|Book Review: New Product Forecasting|
New Product Forecasting: An Applied Approach
Written by: Kenneth B. Kahn. Armonk, NY: M.E. Sharpe, 2006. 157+xviii pages.
“New product forecasting is an important topic” (p. 3) is how this book by long-time PDMA supporter and experienced product professional Kenneth Kahn opens Chapter 1. Kahn shares an experience in the Preface where using a simple forecasting approach yielded better organizational results than the sophisticated Bass diffusion model (discussed in Chapter 5). Based on Kahn's writing, and from my own experience, new product forecasting is indeed one of the most important and underappreciated disciplines in product development. Adding to this challenge is that product leaders need to sell their forecasts and to build consensus using methods that other functional managers will be able to understand quickly and support. New Product Forecasting reviews much of the arsenal that professional product leaders will need to develop quality new product forecasts and to build support for them.
The book is not meant to be an all-encompassing tutorial on new product forecasting or a step-by-step handbook but rather a survey of available methods. Each technique is discussed briefly, some in more detail than others, and is illustrated with a range of hypothetical examples. At a relatively scant 157 pages in eight chapters, it merely touches the tip of the proverbial iceberg on most of the techniques, leaving it up to the reader to research desired methods further. The References section assists further exploration with an extensive list of resources, but again, it is up to the reader to identify the correct resource for any given forecasting method discussed.
Kahn does, however, provide a very good survey of many of the most used and relevant new product forecasting techniques, organizes them well, and explains them effectively. This allows the reader to identify quickly the best method to solve a specific problem or to examine each approach systematically.
The book, as noted on the back cover, is targeted as useful for “students and professionals.” I believe this is correct, with a caveat that the professional should be a student at heart to appreciate Kahn's academic style. You will not find many personal anecdotes or examples taken from the successes and failures of real product managers in real companies. But Kahn clearly knows his stuff and speaks with authority and solid research as he navigates quickly and logically through a lot of material in a very short time.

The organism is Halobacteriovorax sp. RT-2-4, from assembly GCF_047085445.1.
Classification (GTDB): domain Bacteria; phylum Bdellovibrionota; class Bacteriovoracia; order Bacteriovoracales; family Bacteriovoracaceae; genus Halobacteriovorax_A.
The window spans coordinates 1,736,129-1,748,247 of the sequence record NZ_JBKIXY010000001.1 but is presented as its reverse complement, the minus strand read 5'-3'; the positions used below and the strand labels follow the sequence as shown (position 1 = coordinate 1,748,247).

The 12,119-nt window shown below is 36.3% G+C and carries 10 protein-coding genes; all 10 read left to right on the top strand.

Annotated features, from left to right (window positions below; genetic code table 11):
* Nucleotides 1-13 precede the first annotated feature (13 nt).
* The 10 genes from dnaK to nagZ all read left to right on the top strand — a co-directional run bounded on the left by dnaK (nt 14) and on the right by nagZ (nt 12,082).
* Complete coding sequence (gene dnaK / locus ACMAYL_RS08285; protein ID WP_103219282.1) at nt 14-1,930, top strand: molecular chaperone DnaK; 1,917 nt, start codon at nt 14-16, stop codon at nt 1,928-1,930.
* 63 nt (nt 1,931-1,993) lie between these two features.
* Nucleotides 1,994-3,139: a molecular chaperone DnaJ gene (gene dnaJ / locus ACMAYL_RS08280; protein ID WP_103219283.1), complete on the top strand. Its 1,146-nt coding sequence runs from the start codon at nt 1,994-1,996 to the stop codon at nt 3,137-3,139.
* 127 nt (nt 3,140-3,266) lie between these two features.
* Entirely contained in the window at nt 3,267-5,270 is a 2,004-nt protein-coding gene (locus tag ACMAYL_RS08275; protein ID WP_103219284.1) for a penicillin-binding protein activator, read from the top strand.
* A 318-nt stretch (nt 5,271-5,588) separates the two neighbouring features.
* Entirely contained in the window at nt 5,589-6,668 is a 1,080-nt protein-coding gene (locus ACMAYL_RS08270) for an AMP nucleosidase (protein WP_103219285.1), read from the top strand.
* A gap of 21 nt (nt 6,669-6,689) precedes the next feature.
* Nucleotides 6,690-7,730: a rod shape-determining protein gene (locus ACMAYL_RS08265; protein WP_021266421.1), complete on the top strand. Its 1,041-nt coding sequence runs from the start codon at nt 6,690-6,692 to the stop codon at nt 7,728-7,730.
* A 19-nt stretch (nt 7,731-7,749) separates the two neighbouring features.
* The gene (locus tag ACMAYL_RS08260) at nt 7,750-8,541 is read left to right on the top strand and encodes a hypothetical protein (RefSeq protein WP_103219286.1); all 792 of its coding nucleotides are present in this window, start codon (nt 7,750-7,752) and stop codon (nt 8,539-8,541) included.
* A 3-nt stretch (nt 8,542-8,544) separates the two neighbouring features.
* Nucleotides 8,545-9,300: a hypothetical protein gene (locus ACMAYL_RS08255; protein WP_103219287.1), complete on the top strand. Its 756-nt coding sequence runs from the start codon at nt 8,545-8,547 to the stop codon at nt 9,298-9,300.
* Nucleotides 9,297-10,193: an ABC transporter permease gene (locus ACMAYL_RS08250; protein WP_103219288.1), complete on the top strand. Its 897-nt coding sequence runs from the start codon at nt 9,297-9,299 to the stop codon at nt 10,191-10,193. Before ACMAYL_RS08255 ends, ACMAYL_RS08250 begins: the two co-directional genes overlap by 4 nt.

Kahn divides this book into three parts, starting with Part I, “Foundations of Applied New Product Forecasting.” Chapter 1 provides a reasonable overview of forecasting challenges and a quick review of all the techniques divided into five categories. He also uses the common new markets–new products matrix to outline the methods. This preview helps the reader mentally navigate through the rest of the book.
Chapter 2 proceeds to put product forecasting in the context of an overall product development process. Kahn reviews each stage of a State-Gate® process and clearly describes the role of product forecasting in each stage. Although this context is valuable, particularly for new product leaders, I thought this could have been summarized further to allow more depth into some of the challenges facing product managers and forecasters described in later sections.
The heart of the book is Part II, “New Product Forecasting Techniques.” Kahn takes us on a whirlwind tour of 17 forecasting techniques starting with the “Jury of Executive Opinions” (p. 39) and ending with “Regression Analyses” (p. 99). To help guide the reader through the complexity, the methods are broken down into four categories, each encapsulated in its own chapter. The format is concise and efficient, leaving little room for fluff. You no sooner have a chance to catch your breath with one technique when it is on to the next one.